grammarNOW! Tip of the Week: the apostrophe

The correct use of an apostrophe is either to form a possessive or a contraction.

  1. Possessive: the teacher’s sign, a person’s signature, your foot’s toe
    *The only possessives that do NOT use the apostrophe are pronouns:
    his, hers, its, theirs, whose, theirs, yours, ours
  2. Contraction: don’t, isn’t, can’t

You will also find the apostrophe used when letters have been removed: rock ‘n’ roll, or when a plural would be misread: do’s and don’ts (It would be awkward to read “dos” and don’ts.).

For common acronyms or abbreviations that are typically capitalized, do not use an apostrophe to form the plural. Just add an s: DVDs, CDs.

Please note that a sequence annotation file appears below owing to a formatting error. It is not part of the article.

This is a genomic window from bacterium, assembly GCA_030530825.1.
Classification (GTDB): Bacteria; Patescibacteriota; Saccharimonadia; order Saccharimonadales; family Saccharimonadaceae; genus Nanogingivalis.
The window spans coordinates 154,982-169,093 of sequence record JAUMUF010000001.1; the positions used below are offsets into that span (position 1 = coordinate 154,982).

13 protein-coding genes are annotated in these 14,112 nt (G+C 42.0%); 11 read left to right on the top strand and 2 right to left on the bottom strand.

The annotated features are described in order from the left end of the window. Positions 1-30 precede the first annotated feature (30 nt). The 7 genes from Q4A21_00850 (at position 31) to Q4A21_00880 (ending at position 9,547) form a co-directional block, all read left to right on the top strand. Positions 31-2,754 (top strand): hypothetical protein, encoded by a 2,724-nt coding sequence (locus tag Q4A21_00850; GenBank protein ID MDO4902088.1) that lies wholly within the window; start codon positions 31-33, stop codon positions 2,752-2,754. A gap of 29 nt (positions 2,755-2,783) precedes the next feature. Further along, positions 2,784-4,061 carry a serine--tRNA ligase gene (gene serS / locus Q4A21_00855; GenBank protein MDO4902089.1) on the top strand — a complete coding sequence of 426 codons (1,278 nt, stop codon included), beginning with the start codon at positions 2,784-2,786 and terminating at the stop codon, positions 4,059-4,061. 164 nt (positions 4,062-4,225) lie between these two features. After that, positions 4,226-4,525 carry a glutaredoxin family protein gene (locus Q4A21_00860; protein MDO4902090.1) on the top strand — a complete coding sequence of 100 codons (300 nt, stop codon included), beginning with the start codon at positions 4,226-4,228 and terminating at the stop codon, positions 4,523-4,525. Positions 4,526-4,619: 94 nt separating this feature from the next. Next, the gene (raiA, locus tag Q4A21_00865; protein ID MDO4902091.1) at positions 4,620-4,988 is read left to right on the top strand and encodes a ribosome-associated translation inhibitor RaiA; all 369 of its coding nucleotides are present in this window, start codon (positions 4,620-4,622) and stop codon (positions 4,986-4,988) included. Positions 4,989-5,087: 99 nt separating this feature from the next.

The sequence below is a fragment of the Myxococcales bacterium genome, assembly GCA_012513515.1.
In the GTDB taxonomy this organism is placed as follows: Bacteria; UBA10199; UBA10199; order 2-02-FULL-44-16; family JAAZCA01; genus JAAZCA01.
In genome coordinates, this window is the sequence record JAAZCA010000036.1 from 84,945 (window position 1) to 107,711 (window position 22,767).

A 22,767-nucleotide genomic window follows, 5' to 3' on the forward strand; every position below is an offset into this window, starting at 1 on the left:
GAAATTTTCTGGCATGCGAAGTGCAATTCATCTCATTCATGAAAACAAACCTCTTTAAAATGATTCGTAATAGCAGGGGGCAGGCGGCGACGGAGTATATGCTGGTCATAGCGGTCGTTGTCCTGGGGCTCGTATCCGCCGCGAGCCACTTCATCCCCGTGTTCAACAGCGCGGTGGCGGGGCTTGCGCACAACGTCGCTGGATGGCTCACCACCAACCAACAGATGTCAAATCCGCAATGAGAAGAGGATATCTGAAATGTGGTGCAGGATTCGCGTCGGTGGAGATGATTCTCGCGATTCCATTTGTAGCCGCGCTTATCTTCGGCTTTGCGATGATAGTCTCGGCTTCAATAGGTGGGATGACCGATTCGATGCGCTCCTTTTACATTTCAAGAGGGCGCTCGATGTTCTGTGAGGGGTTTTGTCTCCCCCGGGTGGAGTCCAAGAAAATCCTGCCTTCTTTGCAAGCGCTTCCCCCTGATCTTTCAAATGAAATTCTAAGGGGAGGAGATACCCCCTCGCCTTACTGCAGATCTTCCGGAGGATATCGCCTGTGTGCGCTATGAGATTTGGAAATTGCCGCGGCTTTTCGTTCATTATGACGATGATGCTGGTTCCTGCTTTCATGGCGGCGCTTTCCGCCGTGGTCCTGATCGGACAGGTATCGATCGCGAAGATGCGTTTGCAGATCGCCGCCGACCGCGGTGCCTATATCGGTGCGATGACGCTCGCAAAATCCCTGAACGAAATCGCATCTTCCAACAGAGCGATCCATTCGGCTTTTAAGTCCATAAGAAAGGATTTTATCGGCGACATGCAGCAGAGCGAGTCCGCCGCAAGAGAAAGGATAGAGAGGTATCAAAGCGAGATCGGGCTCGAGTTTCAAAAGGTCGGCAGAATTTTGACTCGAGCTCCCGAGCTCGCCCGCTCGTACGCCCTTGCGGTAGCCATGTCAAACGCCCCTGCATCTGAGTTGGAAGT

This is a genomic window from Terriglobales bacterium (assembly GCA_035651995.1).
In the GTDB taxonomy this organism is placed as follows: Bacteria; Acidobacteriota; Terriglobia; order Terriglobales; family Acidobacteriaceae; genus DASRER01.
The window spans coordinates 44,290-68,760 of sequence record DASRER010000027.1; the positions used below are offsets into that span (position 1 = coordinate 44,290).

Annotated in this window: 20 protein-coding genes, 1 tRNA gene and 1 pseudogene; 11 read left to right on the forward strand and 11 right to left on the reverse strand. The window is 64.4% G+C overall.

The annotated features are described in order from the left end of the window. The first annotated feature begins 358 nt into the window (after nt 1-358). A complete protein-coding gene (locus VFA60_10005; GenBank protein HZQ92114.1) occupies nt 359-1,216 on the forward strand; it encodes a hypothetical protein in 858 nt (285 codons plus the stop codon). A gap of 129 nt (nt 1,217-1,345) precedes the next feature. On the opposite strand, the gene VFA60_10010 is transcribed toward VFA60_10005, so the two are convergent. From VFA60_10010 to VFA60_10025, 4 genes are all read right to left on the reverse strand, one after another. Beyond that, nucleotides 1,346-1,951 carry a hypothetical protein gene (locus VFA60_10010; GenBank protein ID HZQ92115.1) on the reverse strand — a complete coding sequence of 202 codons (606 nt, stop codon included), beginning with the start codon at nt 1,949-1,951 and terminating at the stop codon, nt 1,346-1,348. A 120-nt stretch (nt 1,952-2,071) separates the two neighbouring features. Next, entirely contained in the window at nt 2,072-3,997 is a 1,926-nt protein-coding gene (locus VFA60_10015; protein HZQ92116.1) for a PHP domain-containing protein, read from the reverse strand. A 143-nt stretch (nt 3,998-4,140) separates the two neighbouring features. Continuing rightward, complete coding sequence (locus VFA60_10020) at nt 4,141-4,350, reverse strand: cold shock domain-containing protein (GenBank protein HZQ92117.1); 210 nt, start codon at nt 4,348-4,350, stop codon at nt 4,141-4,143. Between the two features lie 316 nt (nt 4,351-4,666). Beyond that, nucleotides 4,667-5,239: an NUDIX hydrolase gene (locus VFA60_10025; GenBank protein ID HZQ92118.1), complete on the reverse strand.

Please, I’m begging here, do NOT use the apostrophe to form the plurals of nouns:

FAILS,grammar,list,signs

This is a sign on a teacher’s blackboard. Ouch! These are parents, not parent’s, and those are cookies, not cookie’s.
(source: cheeseburger.com, FAIL blog)

Image result for apostrophe misuse

I’m speechless.
(source: apostropheabuse.com)

 

 

 

 

 

 

 

 

 

 

If you can find other examples of incorrect apostrophe use, and they’re everywhere so this should be an easy assignment, please post them here for our pleasure (or pain).

grammarNOW! says:

A necessary point of clarification here: Its is the possessive pronoun (Example: “The apostrophe is losing its meaning.”). It’s means it is (Example: “It’s not that hard!”).

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